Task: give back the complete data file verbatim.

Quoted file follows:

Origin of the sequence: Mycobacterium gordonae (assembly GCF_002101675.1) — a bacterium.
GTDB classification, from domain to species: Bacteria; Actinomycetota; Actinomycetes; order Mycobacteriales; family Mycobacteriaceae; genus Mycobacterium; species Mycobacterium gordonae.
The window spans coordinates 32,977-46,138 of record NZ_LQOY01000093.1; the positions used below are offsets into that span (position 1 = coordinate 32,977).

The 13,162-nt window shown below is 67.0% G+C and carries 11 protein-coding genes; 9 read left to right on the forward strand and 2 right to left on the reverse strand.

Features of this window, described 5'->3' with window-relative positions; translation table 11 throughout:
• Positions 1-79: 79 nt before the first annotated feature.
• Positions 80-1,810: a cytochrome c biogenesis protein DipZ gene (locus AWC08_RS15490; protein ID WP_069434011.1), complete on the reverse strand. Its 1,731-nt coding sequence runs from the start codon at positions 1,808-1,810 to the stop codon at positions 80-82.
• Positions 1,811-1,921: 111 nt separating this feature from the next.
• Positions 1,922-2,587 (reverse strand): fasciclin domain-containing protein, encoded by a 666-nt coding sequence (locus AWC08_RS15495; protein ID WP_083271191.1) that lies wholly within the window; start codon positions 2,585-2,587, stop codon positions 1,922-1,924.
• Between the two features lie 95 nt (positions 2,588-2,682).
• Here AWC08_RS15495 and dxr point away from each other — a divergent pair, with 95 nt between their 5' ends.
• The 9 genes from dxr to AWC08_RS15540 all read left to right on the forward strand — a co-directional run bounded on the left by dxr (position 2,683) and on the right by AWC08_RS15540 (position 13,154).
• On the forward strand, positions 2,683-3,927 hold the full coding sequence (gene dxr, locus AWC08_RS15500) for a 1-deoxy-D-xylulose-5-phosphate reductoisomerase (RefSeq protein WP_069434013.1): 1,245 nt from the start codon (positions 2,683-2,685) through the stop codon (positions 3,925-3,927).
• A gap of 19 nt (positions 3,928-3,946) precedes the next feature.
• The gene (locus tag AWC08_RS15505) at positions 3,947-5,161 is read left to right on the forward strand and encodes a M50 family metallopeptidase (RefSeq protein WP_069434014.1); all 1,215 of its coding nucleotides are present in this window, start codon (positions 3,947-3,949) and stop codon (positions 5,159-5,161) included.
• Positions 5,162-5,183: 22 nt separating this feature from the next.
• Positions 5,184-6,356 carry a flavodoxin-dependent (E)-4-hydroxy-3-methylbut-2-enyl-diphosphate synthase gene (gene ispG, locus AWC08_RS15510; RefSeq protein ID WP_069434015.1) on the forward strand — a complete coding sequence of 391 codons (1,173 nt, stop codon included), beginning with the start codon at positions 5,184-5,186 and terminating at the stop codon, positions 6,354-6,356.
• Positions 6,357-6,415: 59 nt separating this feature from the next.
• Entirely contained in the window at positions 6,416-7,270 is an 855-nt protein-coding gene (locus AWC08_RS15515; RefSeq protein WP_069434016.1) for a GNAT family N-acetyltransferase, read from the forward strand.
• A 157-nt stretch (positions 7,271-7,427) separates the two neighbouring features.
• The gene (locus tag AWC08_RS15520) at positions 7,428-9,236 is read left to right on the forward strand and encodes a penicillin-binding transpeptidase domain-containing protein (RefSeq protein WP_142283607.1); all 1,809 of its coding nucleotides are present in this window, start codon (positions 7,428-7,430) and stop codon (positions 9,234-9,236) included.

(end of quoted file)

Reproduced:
Origin of the sequence: Mycobacterium gordonae (assembly GCF_002101675.1) — a bacterium.
GTDB classification, from domain to species: Bacteria; Actinomycetota; Actinomycetes; order Mycobacteriales; family Mycobacteriaceae; genus Mycobacterium; species Mycobacterium gordonae.
The window spans coordinates 32,977-46,138 of record NZ_LQOY01000093.1; the positions used below are offsets into that span (position 1 = coordinate 32,977).

The 13,162-nt window shown below is 67.0% G+C and carries 11 protein-coding genes; 9 read left to right on the forward strand and 2 right to left on the reverse strand.

Features of this window, described 5'->3' with window-relative positions; translation table 11 throughout:
• Positions 1-79: 79 nt before the first annotated feature.
• Positions 80-1,810: a cytochrome c biogenesis protein DipZ gene (locus AWC08_RS15490; protein ID WP_069434011.1), complete on the reverse strand. Its 1,731-nt coding sequence runs from the start codon at positions 1,808-1,810 to the stop codon at positions 80-82.
• Positions 1,811-1,921: 111 nt separating this feature from the next.
• Positions 1,922-2,587 (reverse strand): fasciclin domain-containing protein, encoded by a 666-nt coding sequence (locus AWC08_RS15495; protein ID WP_083271191.1) that lies wholly within the window; start codon positions 2,585-2,587, stop codon positions 1,922-1,924.
• Between the two features lie 95 nt (positions 2,588-2,682).
• Here AWC08_RS15495 and dxr point away from each other — a divergent pair, with 95 nt between their 5' ends.
• The 9 genes from dxr to AWC08_RS15540 all read left to right on the forward strand — a co-directional run bounded on the left by dxr (position 2,683) and on the right by AWC08_RS15540 (position 13,154).
• On the forward strand, positions 2,683-3,927 hold the full coding sequence (gene dxr, locus AWC08_RS15500) for a 1-deoxy-D-xylulose-5-phosphate reductoisomerase (RefSeq protein WP_069434013.1): 1,245 nt from the start codon (positions 2,683-2,685) through the stop codon (positions 3,925-3,927).
• A gap of 19 nt (positions 3,928-3,946) precedes the next feature.
• The gene (locus tag AWC08_RS15505) at positions 3,947-5,161 is read left to right on the forward strand and encodes a M50 family metallopeptidase (RefSeq protein WP_069434014.1); all 1,215 of its coding nucleotides are present in this window, start codon (positions 3,947-3,949) and stop codon (positions 5,159-5,161) included.
• Positions 5,162-5,183: 22 nt separating this feature from the next.
• Positions 5,184-6,356 carry a flavodoxin-dependent (E)-4-hydroxy-3-methylbut-2-enyl-diphosphate synthase gene (gene ispG, locus AWC08_RS15510; RefSeq protein ID WP_069434015.1) on the forward strand — a complete coding sequence of 391 codons (1,173 nt, stop codon included), beginning with the start codon at positions 5,184-5,186 and terminating at the stop codon, positions 6,354-6,356.
• Positions 6,357-6,415: 59 nt separating this feature from the next.
• Entirely contained in the window at positions 6,416-7,270 is an 855-nt protein-coding gene (locus AWC08_RS15515; RefSeq protein WP_069434016.1) for a GNAT family N-acetyltransferase, read from the forward strand.
• A 157-nt stretch (positions 7,271-7,427) separates the two neighbouring features.
• The gene (locus tag AWC08_RS15520) at positions 7,428-9,236 is read left to right on the forward strand and encodes a penicillin-binding transpeptidase domain-containing protein (RefSeq protein WP_142283607.1); all 1,809 of its coding nucleotides are present in this window, start codon (positions 7,428-7,430) and stop codon (positions 9,234-9,236) included.